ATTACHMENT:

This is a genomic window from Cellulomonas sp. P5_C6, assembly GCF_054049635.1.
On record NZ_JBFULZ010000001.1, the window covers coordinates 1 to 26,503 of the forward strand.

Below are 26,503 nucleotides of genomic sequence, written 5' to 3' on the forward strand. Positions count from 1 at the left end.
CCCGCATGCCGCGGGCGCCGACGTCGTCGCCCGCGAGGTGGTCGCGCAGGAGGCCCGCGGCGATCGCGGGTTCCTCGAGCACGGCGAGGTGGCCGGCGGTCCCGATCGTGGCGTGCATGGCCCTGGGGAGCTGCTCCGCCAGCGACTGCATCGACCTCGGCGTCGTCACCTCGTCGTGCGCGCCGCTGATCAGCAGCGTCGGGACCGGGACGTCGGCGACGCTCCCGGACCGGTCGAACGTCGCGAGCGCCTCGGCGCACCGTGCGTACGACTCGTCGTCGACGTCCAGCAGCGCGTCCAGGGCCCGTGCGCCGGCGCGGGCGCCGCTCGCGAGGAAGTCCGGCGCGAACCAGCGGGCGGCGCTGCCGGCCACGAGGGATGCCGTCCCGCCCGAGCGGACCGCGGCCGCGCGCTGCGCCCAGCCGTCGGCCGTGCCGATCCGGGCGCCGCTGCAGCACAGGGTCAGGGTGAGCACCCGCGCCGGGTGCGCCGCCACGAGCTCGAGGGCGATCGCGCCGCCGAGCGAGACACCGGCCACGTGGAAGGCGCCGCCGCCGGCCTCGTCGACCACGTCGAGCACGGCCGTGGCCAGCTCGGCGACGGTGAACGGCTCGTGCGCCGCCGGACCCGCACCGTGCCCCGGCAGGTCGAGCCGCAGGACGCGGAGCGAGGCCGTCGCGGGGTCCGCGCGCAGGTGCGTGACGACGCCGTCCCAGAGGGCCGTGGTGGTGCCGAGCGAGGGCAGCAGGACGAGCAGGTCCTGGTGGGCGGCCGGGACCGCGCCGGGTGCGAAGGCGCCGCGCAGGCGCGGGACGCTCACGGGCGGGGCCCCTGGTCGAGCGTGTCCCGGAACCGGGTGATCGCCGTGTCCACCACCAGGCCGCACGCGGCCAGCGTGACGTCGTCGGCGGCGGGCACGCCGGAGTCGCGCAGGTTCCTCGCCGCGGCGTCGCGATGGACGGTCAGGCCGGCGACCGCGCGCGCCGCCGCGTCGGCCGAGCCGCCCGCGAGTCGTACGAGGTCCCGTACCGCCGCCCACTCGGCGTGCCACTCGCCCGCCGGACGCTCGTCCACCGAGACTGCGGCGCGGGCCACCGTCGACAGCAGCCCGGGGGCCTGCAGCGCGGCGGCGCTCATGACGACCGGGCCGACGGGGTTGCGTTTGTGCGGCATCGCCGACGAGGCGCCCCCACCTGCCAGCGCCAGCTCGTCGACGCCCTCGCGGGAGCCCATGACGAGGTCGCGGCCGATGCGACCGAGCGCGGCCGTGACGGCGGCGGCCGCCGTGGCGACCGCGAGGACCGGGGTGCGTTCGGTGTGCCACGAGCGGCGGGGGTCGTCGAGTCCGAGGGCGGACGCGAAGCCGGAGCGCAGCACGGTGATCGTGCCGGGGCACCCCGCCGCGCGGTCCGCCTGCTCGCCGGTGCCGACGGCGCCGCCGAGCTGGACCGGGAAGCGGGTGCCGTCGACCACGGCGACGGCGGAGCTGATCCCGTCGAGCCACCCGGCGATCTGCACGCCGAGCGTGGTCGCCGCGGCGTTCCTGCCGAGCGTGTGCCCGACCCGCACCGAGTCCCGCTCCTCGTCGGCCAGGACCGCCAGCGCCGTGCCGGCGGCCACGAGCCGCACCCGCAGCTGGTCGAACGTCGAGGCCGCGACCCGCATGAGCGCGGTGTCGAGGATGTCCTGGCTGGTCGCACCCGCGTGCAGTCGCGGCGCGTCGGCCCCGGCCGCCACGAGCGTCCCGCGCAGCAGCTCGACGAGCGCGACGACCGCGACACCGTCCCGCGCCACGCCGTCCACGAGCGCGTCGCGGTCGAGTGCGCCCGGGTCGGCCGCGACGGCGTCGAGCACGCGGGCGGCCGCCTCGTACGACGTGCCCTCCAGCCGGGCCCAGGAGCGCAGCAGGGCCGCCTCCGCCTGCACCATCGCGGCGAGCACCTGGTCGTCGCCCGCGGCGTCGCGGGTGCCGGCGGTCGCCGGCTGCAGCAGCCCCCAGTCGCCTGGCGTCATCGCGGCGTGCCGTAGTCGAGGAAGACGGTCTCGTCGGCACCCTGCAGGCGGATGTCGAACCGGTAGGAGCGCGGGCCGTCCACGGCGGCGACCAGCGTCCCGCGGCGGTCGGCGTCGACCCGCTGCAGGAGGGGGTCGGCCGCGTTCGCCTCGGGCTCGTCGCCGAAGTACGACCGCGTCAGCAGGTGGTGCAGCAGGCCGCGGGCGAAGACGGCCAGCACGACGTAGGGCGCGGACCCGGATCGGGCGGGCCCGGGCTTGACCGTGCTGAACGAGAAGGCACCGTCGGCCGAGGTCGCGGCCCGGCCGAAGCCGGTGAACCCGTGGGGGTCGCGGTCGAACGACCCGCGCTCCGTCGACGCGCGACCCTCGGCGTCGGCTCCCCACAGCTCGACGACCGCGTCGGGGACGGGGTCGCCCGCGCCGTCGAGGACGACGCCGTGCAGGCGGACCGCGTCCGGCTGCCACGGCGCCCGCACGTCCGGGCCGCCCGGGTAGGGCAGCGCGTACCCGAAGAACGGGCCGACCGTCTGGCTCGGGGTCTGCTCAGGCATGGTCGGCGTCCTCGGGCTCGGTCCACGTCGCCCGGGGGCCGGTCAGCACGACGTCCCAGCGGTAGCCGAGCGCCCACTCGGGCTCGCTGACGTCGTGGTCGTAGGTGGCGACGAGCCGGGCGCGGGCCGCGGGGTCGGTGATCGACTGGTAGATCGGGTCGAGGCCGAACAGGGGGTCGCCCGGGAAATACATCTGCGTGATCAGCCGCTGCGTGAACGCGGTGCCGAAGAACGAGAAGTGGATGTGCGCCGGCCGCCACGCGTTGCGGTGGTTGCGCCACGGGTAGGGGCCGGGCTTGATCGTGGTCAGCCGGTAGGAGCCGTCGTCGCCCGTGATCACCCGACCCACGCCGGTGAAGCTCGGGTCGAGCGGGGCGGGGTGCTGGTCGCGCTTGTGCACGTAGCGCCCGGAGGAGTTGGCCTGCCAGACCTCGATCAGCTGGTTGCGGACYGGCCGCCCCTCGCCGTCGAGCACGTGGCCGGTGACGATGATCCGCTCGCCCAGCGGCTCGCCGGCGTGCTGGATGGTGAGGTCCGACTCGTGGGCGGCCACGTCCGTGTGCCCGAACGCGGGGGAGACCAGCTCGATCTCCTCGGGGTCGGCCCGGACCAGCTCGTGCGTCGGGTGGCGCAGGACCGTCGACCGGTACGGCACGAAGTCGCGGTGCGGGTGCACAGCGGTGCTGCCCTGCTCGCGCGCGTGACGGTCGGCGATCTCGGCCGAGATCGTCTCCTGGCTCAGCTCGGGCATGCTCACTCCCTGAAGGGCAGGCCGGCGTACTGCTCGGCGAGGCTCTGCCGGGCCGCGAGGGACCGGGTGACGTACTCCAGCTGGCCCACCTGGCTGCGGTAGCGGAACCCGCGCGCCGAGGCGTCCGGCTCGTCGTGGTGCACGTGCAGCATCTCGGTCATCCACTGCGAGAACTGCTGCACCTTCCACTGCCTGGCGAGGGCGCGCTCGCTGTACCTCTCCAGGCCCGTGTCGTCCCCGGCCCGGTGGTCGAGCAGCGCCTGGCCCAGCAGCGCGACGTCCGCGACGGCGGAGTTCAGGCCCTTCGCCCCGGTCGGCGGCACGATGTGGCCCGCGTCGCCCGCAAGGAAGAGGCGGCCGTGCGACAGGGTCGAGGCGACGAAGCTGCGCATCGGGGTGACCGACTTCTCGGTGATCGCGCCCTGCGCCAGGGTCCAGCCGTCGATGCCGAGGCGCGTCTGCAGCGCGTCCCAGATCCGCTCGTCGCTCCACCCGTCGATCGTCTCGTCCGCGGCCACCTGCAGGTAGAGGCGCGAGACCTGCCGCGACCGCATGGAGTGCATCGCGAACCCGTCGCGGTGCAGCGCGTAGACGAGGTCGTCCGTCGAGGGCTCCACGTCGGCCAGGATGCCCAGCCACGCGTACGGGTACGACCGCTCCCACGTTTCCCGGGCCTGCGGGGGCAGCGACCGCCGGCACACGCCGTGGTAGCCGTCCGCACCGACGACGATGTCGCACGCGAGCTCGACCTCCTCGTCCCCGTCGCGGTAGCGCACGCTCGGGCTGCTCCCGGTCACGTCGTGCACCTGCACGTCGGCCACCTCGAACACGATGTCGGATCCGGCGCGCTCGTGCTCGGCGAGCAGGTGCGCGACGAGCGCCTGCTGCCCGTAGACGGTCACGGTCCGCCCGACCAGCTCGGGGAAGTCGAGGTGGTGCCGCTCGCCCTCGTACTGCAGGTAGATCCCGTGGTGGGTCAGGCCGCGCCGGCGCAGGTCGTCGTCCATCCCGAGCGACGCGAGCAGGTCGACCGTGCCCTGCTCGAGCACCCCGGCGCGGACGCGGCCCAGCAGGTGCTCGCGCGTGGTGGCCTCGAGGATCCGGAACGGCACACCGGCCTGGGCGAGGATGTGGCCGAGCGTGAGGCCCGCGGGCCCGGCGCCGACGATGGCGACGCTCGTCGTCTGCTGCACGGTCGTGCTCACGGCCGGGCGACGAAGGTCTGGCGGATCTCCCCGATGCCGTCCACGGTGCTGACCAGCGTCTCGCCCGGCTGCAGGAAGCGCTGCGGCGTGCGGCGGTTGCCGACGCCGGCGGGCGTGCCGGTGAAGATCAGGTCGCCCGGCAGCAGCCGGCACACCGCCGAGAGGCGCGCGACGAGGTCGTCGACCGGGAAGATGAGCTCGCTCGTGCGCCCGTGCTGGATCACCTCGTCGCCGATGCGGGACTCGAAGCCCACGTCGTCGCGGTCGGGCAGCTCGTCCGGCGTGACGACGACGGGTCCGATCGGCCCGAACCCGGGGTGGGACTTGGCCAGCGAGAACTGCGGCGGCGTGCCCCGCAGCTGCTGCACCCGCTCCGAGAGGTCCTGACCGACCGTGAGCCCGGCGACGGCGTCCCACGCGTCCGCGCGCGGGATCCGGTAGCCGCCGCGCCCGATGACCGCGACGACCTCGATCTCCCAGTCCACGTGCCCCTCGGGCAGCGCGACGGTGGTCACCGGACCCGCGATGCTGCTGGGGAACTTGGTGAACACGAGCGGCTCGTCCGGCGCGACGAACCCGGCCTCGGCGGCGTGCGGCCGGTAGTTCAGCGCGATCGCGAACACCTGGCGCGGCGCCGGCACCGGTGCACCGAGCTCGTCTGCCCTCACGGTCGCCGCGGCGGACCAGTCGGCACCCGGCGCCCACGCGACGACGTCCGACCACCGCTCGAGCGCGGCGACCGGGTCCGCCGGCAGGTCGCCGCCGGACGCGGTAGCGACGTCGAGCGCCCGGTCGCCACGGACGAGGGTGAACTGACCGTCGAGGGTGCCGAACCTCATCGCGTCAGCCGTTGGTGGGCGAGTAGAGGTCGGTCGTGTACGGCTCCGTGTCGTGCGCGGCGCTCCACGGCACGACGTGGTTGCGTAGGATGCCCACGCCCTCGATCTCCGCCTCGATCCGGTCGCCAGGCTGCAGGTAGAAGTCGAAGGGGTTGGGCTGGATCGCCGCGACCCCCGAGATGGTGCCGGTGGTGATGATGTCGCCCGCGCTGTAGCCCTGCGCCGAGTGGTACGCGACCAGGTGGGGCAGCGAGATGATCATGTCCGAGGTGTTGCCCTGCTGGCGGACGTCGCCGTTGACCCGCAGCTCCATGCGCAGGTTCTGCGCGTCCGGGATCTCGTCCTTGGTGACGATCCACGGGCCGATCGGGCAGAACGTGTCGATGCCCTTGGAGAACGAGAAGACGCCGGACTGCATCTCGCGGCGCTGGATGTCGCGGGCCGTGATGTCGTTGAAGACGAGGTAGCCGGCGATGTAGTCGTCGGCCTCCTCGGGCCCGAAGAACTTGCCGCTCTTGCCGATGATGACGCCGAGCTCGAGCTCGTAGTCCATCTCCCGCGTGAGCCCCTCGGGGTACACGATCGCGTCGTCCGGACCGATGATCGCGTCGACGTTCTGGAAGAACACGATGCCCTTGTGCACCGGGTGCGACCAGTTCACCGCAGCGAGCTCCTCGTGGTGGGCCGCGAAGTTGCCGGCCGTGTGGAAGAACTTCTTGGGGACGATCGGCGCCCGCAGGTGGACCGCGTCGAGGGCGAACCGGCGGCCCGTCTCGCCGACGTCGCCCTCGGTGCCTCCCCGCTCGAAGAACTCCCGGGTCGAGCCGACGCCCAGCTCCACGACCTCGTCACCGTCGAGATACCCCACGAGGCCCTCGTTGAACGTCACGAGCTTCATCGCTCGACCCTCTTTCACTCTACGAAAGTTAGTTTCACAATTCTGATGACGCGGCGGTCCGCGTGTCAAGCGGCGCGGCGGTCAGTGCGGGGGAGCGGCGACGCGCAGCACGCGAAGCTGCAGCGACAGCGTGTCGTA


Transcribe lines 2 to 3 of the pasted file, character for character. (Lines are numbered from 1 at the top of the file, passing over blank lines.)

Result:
On record NZ_JBFULZ010000001.1, the window covers coordinates 1 to 26,503 of the forward strand.

Below are 26,503 nucleotides of genomic sequence, written 5' to 3' on the forward strand. Positions count from 1 at the left end.